Details of the event have slowly leaked from O'Malley's political operation in recent days. The former governor, who has long fronted an Irish rock band called O'Malley's March, will bring in the Baltimore-based Kelly Bell Band to play for supporters. On Friday he posted a video of himself playing the opening notes from the official presidential anthem, "Hail to the Chief."
Aides also announced O'Malley had hired Obama's director of Hispanic media, Gabriela Domenzain, to serve as the campaign's director of public engagement.
Democratic political consultant Steve McMahon prefaced his thoughts on O'Malley by noting that Clinton appears to have the nomination locked up. Asked whether there was any potential path for O'Malley, McMahon pointed to a history of races in which the underdog has been given an opportunity.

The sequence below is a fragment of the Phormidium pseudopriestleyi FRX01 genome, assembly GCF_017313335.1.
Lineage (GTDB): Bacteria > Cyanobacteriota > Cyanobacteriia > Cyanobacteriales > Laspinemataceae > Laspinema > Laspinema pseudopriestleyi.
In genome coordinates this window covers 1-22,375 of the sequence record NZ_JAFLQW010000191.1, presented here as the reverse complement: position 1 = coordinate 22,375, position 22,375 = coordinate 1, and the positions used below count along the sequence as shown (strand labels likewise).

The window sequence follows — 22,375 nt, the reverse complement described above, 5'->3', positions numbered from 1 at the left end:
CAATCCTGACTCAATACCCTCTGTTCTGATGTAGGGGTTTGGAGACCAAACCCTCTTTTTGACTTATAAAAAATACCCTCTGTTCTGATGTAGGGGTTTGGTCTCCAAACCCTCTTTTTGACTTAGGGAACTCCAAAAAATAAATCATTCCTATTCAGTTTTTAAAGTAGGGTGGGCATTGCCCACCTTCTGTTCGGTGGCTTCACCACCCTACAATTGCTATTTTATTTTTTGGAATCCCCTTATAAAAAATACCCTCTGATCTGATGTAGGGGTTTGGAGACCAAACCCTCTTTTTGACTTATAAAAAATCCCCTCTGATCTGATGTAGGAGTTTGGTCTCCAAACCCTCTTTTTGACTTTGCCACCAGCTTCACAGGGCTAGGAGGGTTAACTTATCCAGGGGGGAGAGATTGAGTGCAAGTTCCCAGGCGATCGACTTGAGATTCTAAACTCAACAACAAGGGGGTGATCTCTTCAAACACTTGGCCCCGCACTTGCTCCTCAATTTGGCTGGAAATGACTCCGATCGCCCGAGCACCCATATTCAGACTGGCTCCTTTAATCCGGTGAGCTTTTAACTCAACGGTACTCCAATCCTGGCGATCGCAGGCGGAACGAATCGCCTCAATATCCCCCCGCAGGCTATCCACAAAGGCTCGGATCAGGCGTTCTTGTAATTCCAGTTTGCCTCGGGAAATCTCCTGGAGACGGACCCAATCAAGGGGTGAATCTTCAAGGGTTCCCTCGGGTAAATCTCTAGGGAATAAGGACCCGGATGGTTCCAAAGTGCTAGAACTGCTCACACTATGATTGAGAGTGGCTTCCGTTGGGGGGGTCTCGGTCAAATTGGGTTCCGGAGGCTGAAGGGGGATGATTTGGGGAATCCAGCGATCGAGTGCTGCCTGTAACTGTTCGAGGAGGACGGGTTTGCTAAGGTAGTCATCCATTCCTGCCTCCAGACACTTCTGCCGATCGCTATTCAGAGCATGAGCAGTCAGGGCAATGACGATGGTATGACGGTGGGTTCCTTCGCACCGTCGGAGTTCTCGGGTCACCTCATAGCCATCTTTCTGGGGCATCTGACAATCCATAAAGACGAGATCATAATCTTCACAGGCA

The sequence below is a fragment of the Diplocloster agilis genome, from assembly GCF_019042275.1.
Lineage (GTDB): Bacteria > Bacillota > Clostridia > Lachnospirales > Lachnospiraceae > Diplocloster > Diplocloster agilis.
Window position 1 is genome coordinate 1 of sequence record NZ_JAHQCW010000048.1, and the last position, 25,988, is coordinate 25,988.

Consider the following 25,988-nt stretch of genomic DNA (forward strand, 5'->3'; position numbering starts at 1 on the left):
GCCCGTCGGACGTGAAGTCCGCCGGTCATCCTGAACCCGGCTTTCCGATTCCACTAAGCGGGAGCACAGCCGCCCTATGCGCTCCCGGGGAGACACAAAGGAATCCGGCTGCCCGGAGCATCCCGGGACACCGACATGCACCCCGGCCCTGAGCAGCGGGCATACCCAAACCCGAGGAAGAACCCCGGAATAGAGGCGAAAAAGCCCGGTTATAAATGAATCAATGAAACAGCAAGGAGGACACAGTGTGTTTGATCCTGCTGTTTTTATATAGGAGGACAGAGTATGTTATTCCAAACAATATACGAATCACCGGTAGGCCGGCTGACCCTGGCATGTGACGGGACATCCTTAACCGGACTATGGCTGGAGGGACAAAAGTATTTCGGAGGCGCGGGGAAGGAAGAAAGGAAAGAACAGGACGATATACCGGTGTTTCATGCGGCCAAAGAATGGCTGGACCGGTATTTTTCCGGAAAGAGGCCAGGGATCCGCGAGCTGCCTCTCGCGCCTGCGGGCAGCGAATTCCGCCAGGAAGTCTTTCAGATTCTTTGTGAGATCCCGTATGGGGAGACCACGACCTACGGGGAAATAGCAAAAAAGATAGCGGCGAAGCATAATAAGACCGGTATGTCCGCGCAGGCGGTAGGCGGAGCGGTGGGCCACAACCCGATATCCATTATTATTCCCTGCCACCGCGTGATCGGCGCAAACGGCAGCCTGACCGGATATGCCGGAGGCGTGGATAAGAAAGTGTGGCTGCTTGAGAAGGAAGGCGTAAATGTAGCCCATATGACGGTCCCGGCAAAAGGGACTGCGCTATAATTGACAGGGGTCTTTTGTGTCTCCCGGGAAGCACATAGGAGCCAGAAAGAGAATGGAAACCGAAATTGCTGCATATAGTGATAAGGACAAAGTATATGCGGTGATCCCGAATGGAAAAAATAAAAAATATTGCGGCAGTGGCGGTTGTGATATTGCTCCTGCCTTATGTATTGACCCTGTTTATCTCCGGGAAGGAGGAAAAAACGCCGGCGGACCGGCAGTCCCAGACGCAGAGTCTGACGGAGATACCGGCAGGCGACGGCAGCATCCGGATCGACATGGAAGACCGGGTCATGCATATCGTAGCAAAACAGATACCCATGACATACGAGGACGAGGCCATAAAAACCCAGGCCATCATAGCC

"There's generally been a moment during which the presumed prohibitive front-runner looks like they might be in for a race," he said. "Almost invariably the insurgent gets crushed, either quickly or eventually, but that doesn't mean that the moment didn't occur — that it isn't possible."
Baltimore Sun researcher Paul McCardell contributed to this article.
If you go
O'Malley's announcement at 10 a.m. in Federal Hill Park is open to the public. Gates open at 8 a.m., and a shuttle will be available from a parking lot at 1215 E. Fort Ave. Curb lane closures will be in effect from 7 a.m. to 1 p.m. on eastbound portions of Key Highway and Warren Avenue near the park. Parking restrictions will be in place on Covington Street from Key Highway to Grindall Street, according to the city.